Of course, in practice the last sort key in the first page could be different than 25, but in my sample data the keys start with 1 and are sequential. I got the following result when running this code:

orderid     orderdate  custid      empid
----------- ---------- ----------- -----------
26          2011-01-01 C0000017397 332
27          2011-01-01 C0000012629 27
28          2011-01-01 C0000016429 53
...
49          2011-01-01 C0000015415 95
50          2010-12-06 C0000008667 117

To ask for the third page of orders, you pass 50 as the input sort key in the next page request:

EXEC dbo.GetPage @orderid = 50, @pagesize = 25;

I got the following output for the execution of this code:

orderid     orderdate  custid      empid
----------- ---------- ----------- -----------
51          2011-01-01 C0000000797 438
52          2011-01-01 C0000015945 47
53          2011-01-01 C0000013558 364
...
74          2011-01-01 C0000019720 249
75          2011-01-01 C0000000807 160

The execution plan for the query is shown in Figure 5-1. I’ll assume the inputs represent the last procedure call with the request for the third page.

Figure 5-1

FIGURE 5-1 Plan for TOP with a single anchor sort key.

I’ll describe the execution of this plan based on data flow order (right to left). But keep in mind that the API call order is actually left to right, starting with the root node (SELECT). I’ll explain why that’s important to remember shortly.

The Index Seek operator performs a seek in the index PK_Orders to the first leaf row that satisfies the Start property of the Seek Predicates property: orderid > @orderid. In the third execution of the procedure, @orderid is 50. Then the Index Seek operator continues with a range scan in the index leaf based on the seek predicate. Absent a Prefix property of the Seek Predicates property, the range scan normally continues until the tail of the index leaf. However, as mentioned, the internal API call order is done from left to right. The Top operator has a property called Top Expression, which is set in the plan to @pagesize (25, in our case). This property tells the Top operator how many rows to request from the Nested Loops operator to its right. In turn, the Nested Loops operator requests the specified number of rows (25, in our case) from the Index Seek operator to its right. For each row returned from the Index Seek Operator, Nested Loops executes the Key Lookup operator to collect the remaining elements from the respective data row. This means that the range scan doesn’t proceed beyond the 25th row, and this also means that the Key Lookup operator is executed 25 times.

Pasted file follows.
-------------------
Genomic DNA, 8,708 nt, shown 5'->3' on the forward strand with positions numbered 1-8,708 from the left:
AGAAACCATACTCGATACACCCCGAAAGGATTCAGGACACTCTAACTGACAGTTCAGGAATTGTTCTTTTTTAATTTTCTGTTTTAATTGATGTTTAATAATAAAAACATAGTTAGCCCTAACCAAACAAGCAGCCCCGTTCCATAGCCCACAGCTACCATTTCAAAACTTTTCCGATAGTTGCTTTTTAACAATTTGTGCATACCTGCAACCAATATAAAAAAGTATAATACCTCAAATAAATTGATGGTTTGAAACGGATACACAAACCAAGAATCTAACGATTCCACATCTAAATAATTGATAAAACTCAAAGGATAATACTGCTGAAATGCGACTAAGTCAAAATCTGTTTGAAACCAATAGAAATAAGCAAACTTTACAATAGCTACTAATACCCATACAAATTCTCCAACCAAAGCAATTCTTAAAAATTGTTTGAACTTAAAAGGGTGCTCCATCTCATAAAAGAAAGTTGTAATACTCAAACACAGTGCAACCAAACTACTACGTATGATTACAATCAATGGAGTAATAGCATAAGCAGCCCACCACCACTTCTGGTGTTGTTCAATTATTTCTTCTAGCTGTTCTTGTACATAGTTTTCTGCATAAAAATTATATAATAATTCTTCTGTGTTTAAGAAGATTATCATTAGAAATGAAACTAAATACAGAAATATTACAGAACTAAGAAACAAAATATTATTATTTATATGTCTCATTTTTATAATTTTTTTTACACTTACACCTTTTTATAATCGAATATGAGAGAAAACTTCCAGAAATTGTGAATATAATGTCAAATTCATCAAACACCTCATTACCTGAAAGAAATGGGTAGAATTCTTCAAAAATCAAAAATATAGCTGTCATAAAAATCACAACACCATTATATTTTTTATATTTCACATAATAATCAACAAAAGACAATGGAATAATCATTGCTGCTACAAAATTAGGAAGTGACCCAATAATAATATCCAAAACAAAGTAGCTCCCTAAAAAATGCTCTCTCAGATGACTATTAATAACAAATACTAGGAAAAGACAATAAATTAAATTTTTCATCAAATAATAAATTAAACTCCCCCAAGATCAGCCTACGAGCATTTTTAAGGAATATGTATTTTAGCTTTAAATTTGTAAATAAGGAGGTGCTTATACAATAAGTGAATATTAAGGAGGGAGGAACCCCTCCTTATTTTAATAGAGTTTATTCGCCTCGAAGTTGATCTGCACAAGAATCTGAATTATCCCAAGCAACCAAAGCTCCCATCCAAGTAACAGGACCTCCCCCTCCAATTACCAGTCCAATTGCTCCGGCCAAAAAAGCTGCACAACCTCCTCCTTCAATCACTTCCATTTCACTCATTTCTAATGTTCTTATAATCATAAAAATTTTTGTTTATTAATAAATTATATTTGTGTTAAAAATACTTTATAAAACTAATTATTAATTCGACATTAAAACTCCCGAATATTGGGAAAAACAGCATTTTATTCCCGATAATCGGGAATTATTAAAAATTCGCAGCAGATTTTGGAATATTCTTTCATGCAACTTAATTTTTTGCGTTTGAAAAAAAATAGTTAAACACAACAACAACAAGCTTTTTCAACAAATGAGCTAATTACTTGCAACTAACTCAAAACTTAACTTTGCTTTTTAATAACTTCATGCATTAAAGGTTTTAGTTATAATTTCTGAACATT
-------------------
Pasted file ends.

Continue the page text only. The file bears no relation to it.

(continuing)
Not only is the range scan in the Index Seek operator cut short because of TOP’s row goal (Top Expression property), the query optimizer needs to adjust the costs of the affected operators based on that row goal. This aspect of optimization is described in detail in an excellent article by Paul White: “Inside the Optimizer: Row Goals In Depth.” The article can be found here: http://sqlblog.com/blogs/paul_white/archive/2010/08/18/inside-the-optimiser-row-goals-in-depth.aspx.